The Beauty President

‘The Beauty President’ is a short documentary about 1992 U.S. presidential candidate Terence Alan Smith, from executive producer Lena Waithe and emerging director Whitney Skauge, presented by Breakwater Studios, Hillman Grad Productions and LA Times Studios.

My career as a filmmaker started with a love for home movies, which naturally evolved into a love for documentary filmmaking. From a young age, I was fascinated by the wonders of everyday life, and since I could hold my parents’ VHS camera, I’ve been trying to capture it through cinema. But growing up Black, biracial and queer in Montana in the 2000s meant I didn’t see a whole lot of people who were like me.

I wanted to champion Terence Alan Smith as an unsung queer futurist in “The Beauty President.” Against a social and political environment of homophobia in the 1990s, it was a defiant act of bravery for Smith to be an openly gay Black man, dressed in full drag, running for the highest seat in government. From queer civil rights to universal healthcare to defunding the military in favor of investing in education, Smith championed policies that are mainstream today. Still, Smith’s lasting dent in contemporary society is his argument that a lack of visibility and representation in Washington translates to a lack of resources and care. The campaign was the personification of “representation matters,” and the confidence and charisma with which Smith became a politician through his persona, Blakk, were entirely memorable. By reclaiming space and entering the world as his full authentic self, Smith invited us all to recognize the possibility for revolution inside all of us.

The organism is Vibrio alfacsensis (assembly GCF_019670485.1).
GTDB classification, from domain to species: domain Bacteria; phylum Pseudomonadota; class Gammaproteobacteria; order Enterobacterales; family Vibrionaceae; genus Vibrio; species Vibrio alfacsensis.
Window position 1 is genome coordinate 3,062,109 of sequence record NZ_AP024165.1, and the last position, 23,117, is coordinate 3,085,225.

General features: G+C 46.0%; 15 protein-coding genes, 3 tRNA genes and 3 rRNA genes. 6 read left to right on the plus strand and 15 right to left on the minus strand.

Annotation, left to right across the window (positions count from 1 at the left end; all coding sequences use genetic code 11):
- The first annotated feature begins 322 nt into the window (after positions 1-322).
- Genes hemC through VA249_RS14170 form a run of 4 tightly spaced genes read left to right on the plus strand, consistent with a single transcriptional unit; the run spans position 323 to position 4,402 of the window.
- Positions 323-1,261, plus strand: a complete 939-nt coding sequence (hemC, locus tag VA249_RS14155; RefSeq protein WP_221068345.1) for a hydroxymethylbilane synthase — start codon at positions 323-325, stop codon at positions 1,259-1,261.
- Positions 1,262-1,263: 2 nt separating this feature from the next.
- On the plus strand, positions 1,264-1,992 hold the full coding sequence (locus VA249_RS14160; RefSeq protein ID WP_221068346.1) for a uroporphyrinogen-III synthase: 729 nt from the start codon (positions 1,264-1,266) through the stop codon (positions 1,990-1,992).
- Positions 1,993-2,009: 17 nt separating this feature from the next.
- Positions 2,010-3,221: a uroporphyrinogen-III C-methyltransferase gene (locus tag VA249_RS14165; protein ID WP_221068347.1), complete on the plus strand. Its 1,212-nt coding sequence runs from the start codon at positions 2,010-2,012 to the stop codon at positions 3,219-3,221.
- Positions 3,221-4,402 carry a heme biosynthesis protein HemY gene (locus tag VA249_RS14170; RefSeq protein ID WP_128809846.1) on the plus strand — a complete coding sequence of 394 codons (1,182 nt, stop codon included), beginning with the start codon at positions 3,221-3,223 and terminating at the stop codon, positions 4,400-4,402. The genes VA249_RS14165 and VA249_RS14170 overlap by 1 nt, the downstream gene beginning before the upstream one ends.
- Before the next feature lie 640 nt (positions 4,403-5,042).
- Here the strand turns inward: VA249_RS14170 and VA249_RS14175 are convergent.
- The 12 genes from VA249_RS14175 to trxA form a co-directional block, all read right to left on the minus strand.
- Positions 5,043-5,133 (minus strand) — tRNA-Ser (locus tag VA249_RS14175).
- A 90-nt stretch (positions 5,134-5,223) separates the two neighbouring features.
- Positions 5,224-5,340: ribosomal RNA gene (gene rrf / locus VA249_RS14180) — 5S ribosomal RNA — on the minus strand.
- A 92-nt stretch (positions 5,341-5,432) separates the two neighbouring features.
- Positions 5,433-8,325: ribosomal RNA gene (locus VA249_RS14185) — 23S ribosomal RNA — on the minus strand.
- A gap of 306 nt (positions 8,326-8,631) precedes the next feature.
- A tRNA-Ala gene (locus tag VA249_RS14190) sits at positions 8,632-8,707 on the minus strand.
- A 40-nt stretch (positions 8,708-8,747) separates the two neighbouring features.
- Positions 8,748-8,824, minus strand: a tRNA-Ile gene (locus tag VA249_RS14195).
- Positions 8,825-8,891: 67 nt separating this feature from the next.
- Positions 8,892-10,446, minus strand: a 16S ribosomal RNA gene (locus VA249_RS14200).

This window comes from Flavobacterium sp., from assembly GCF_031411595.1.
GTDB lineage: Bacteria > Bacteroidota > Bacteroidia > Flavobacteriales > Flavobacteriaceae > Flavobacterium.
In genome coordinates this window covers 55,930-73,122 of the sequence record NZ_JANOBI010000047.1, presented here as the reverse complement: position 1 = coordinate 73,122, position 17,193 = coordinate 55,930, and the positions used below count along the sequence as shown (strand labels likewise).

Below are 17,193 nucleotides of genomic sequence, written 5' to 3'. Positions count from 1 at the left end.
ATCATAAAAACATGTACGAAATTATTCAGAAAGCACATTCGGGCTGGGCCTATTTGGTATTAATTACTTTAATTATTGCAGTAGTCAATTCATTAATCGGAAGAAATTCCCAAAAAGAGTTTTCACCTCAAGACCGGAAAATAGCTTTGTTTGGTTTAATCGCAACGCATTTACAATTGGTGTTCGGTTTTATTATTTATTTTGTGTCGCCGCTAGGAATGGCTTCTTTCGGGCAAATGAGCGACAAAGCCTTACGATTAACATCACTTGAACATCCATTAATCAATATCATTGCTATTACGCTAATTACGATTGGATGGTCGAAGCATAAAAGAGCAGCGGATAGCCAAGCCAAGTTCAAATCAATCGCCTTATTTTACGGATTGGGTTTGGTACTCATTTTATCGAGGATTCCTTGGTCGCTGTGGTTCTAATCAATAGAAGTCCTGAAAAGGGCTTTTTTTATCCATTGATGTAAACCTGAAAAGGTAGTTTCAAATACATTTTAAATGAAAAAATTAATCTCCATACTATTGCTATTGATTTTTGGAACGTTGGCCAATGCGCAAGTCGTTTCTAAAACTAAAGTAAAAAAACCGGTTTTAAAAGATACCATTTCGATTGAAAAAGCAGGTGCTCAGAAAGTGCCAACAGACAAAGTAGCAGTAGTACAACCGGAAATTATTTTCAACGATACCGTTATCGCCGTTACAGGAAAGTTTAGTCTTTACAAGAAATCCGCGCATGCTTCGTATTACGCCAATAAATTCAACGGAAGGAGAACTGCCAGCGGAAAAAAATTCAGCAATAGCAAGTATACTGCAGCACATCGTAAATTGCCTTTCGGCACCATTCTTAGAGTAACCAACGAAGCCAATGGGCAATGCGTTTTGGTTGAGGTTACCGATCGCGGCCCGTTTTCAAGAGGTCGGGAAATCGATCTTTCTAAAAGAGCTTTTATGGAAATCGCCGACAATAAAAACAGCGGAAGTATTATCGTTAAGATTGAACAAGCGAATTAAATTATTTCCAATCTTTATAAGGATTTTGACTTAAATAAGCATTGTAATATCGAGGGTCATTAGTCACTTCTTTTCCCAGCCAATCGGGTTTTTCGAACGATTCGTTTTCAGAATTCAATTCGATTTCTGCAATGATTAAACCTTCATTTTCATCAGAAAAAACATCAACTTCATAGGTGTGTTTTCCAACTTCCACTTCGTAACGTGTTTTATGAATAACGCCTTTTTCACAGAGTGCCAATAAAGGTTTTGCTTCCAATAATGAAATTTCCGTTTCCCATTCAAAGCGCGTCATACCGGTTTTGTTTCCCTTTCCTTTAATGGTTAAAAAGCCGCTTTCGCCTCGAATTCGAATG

Today, my work seeks to preserve and celebrate stories that have not been recognized by popular culture with a focus on Black and queer perspectives. I’m inspired by everyday people fighting for our collective liberation and healing. In a time of deep civil and political reckoning, I feel a responsibility for my work to be political. From documenting the Black Lives Matter movement in Los Angeles to uplifting the stories of transgender women in Montana, my aspiration is to help create a more representative archive of American culture and history.